Tuesday, September 18, 2007

Software in the large

Here are my initial notes on the Jutta Eckstein presentation on scaling agile development across large teams. Cleanup may follow :)

Scrum of Scrums

Iteration Duration: larger the team, shorter the development cycle
per week, count on a half day of retrospective (two week cycle = 1 full day retrospective)

Expectation: plan/develop/deliver.
Difficult - activity-oriented planning or component-oriented planning?
Therefore: Result-oriented planning. Focus on the features! Comes back to the Agile Manifesto: Our highest priority is to satisfy the customer.

Plan for accomplishing a valuable feature: integration, test, documentation.
A feature is a brief statement of functionality, from the user's perspective
How does one deal with architecture issues?
A feature produces a measurable result.

Iterations are steered by features, but defined by tasks

Tracking tools: PPTS, TRAC
Someone also mentions they use Sharepoint
Or just three checkboxes: working on it, untested, done done
Tools support communication, not replace it

Release Planning

Iteration review (Demo)
Present software, recognize & extract best practices, learn from failure

Measurement: Acceptance tests, planned functionality, is the product owner satisfied?

Retrospective after every iteration. Likely problem that people try to make large-scale changes

- Cross-functional or feature teams
- A large project might have tech teams; the customer of a tech team is a feature team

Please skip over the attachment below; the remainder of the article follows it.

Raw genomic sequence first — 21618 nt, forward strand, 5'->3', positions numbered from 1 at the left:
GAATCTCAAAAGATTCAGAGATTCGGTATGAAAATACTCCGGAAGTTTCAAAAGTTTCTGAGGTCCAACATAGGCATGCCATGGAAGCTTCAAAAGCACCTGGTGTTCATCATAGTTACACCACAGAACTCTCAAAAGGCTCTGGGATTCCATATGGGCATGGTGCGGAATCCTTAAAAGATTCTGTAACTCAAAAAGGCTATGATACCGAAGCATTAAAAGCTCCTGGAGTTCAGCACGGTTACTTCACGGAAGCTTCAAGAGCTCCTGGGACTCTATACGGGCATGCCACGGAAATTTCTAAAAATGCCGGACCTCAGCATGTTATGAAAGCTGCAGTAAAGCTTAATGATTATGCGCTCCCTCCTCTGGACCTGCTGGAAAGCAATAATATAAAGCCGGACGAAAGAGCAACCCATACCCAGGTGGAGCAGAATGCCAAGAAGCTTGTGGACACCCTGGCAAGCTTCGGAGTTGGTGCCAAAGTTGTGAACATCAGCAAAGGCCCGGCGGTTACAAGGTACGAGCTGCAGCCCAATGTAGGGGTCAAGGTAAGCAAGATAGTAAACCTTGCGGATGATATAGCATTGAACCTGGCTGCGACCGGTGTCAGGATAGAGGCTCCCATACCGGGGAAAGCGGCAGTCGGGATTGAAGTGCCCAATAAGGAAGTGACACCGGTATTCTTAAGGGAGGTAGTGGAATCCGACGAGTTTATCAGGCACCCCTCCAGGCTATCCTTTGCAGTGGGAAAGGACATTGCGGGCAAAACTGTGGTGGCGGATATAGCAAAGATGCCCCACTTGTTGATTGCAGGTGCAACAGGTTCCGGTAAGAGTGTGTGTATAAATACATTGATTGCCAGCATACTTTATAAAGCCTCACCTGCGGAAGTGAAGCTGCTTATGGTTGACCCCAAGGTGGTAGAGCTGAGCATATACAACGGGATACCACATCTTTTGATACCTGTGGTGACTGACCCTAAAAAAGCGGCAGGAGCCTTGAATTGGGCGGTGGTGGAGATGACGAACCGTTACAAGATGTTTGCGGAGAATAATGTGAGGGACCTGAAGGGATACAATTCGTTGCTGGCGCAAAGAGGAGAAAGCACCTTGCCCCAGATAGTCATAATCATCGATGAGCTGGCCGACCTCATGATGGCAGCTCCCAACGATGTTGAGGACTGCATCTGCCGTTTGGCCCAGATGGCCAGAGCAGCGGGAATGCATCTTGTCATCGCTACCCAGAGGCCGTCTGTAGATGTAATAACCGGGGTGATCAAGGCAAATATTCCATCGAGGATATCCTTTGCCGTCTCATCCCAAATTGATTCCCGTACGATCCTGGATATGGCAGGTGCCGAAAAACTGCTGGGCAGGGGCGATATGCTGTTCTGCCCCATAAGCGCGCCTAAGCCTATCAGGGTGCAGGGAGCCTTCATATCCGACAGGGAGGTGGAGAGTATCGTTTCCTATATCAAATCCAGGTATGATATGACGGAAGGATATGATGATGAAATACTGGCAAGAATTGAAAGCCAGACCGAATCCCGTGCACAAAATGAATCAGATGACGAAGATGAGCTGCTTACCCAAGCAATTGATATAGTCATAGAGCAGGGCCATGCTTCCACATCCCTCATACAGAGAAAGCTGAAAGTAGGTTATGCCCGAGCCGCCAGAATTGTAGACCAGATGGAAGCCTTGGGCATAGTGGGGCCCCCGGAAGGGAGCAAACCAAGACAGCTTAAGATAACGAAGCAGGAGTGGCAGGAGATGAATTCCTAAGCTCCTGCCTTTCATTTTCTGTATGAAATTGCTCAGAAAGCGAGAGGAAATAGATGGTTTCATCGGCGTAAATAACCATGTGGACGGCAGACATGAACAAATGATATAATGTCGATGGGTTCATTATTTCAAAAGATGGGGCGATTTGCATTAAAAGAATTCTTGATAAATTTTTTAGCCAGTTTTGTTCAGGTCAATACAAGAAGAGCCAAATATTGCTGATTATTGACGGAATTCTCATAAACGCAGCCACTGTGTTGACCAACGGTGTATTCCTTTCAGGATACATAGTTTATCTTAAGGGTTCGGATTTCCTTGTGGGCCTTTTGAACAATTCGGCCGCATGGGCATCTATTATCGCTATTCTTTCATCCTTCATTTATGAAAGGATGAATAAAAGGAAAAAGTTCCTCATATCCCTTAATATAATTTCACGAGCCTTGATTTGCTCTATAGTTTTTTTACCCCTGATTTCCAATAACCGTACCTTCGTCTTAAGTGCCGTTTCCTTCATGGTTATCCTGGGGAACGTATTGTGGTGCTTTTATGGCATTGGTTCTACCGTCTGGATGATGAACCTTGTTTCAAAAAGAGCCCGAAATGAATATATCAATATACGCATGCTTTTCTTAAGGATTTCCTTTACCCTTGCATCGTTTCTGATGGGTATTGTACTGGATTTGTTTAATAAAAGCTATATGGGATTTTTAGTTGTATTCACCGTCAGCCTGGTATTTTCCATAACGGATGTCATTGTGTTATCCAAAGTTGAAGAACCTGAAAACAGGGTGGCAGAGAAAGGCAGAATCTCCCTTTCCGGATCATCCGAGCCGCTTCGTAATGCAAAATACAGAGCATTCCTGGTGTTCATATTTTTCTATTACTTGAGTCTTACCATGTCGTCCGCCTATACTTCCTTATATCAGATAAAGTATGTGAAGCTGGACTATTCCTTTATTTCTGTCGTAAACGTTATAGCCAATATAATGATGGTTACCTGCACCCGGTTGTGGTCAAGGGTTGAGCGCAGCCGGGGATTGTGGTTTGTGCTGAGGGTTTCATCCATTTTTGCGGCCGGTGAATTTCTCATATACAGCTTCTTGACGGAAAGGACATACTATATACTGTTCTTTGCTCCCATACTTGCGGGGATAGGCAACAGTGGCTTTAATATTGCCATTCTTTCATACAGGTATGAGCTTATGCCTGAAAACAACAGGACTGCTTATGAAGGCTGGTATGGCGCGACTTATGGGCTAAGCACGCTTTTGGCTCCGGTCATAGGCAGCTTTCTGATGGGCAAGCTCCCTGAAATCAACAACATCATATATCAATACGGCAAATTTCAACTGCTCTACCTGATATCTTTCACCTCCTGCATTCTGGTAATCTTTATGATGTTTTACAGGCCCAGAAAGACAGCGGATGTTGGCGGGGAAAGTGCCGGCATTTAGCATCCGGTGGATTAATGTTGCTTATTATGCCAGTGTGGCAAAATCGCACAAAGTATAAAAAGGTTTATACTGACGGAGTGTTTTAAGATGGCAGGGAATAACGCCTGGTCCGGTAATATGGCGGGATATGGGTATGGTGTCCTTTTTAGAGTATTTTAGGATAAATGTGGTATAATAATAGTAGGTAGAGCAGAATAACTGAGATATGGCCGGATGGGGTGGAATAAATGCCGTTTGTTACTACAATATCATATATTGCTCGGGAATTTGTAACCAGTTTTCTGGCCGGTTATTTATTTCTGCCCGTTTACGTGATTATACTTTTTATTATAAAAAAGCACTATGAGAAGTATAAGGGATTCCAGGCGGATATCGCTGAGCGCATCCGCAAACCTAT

An ideal team is self-organized; this ensures whole features and good knowledge sharing. Managers must provide environment allowing teams to gel. This is like my ACG posts from a few months ago.


Agile development is a trouble detector. Bad news is also good news. Integration of departments (Projects are customers) Close customer relationship ensures rapid feedback.

Discussion of implementing practices a few at a time. Ping-pong implementation!

Synchronization: Face-to-face is preferred. Sync across subteams daily (Scrum of scrums). If your team is self-organizing how does that work?

Communication via wiki

Just one "Chief architect" - pulls the strings, makes technical decisions, "guiding light". Relationship of chief architect and customer?

Starting: take baby steps. Start small. Use skilled people. Develop a few features and make sure to do iteration retrospectives. Grow slowly.

Don't finalize architecture before growing team; use retrospectives. Domain teams must formulate new requirements. (But you might have to finalize to eliminate fear...or at least say it's finalized!).

Avoid hot technology. A large project has enough problems on its own without trying to train developers on something new at the same time.

Refactoring: technical excellence is doubly important. If a developer sees a needed refactoring on another team, they have to point it out to them.

Large projects may have exponentially greater test time. 10% of dev effort for integration/build. (If something is difficult, do it over and over until it's not difficult any more.)
Q: Special iterations for integration? A: no
Nor a special integration team; rather people from each team who specialize in integrating

Special review team. People should jump around between teams, and be on a team strictly for the purpose of reviewing the code. Everyone should do this.

Knowledge transfer (via Daily Scrum and pair programming). Scrum master ensures the process; product owner ensures business value).

Q: Agility in a distributed environment. A:

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